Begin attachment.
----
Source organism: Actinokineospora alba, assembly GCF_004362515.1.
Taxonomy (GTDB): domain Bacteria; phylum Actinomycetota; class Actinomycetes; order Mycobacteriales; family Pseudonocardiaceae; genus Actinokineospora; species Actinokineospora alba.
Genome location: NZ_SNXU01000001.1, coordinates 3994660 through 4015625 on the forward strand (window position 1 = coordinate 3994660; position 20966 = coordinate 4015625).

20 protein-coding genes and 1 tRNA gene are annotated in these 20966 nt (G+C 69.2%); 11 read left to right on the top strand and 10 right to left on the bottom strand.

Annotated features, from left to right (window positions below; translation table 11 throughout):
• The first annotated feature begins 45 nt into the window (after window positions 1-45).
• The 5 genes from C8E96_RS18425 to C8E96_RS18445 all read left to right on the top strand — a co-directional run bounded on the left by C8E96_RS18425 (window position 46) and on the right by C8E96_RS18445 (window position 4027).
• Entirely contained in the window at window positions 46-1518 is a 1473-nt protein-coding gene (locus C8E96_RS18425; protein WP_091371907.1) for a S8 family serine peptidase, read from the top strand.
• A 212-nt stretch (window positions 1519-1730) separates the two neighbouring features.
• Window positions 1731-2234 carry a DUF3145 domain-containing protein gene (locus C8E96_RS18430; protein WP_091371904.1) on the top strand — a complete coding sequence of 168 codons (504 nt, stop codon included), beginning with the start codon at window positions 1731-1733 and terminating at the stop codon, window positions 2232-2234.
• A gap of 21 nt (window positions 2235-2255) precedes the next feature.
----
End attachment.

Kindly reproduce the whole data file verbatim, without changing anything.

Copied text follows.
Source organism: Actinokineospora alba, assembly GCF_004362515.1.
Taxonomy (GTDB): domain Bacteria; phylum Actinomycetota; class Actinomycetes; order Mycobacteriales; family Pseudonocardiaceae; genus Actinokineospora; species Actinokineospora alba.
Genome location: NZ_SNXU01000001.1, coordinates 3994660 through 4015625 on the forward strand (window position 1 = coordinate 3994660; position 20966 = coordinate 4015625).

20 protein-coding genes and 1 tRNA gene are annotated in these 20966 nt (G+C 69.2%); 11 read left to right on the top strand and 10 right to left on the bottom strand.

Annotated features, from left to right (window positions below; translation table 11 throughout):
• The first annotated feature begins 45 nt into the window (after window positions 1-45).
• The 5 genes from C8E96_RS18425 to C8E96_RS18445 all read left to right on the top strand — a co-directional run bounded on the left by C8E96_RS18425 (window position 46) and on the right by C8E96_RS18445 (window position 4027).
• Entirely contained in the window at window positions 46-1518 is a 1473-nt protein-coding gene (locus C8E96_RS18425; protein WP_091371907.1) for a S8 family serine peptidase, read from the top strand.
• A 212-nt stretch (window positions 1519-1730) separates the two neighbouring features.
• Window positions 1731-2234 carry a DUF3145 domain-containing protein gene (locus C8E96_RS18430; protein WP_091371904.1) on the top strand — a complete coding sequence of 168 codons (504 nt, stop codon included), beginning with the start codon at window positions 1731-1733 and terminating at the stop codon, window positions 2232-2234.
• A gap of 21 nt (window positions 2235-2255) precedes the next feature.